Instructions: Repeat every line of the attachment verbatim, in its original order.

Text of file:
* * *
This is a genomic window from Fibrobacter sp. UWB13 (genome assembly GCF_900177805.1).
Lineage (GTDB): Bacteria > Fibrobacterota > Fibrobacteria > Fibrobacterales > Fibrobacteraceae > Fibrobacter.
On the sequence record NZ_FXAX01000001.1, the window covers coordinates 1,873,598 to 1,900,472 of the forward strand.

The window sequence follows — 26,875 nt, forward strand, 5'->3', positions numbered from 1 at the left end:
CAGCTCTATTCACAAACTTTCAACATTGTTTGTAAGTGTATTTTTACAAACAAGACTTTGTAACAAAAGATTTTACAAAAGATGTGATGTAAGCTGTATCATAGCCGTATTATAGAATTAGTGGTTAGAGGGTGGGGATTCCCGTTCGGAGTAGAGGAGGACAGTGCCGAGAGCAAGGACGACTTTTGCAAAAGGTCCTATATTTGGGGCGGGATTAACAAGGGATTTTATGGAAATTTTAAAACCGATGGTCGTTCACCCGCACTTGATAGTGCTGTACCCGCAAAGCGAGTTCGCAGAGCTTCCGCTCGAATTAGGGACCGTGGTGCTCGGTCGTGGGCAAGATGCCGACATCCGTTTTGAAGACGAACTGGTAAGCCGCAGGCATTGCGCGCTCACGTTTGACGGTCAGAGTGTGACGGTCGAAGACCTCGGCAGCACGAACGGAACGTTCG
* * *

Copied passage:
This is a genomic window from Fibrobacter sp. UWB13 (genome assembly GCF_900177805.1).
Lineage (GTDB): Bacteria > Fibrobacterota > Fibrobacteria > Fibrobacterales > Fibrobacteraceae > Fibrobacter.
On the sequence record NZ_FXAX01000001.1, the window covers coordinates 1,873,598 to 1,900,472 of the forward strand.

The window sequence follows — 26,875 nt, forward strand, 5'->3', positions numbered from 1 at the left end:
CAGCTCTATTCACAAACTTTCAACATTGTTTGTAAGTGTATTTTTACAAACAAGACTTTGTAACAAAAGATTTTACAAAAGATGTGATGTAAGCTGTATCATAGCCGTATTATAGAATTAGTGGTTAGAGGGTGGGGATTCCCGTTCGGAGTAGAGGAGGACAGTGCCGAGAGCAAGGACGACTTTTGCAAAAGGTCCTATATTTGGGGCGGGATTAACAAGGGATTTTATGGAAATTTTAAAACCGATGGTCGTTCACCCGCACTTGATAGTGCTGTACCCGCAAAGCGAGTTCGCAGAGCTTCCGCTCGAATTAGGGACCGTGGTGCTCGGTCGTGGGCAAGATGCCGACATCCGTTTTGAAGACGAACTGGTAAGCCGCAGGCATTGCGCGCTCACGTTTGACGGTCAGAGTGTGACGGTCGAAGACCTCGGCAGCACGAACGGAACGTTCG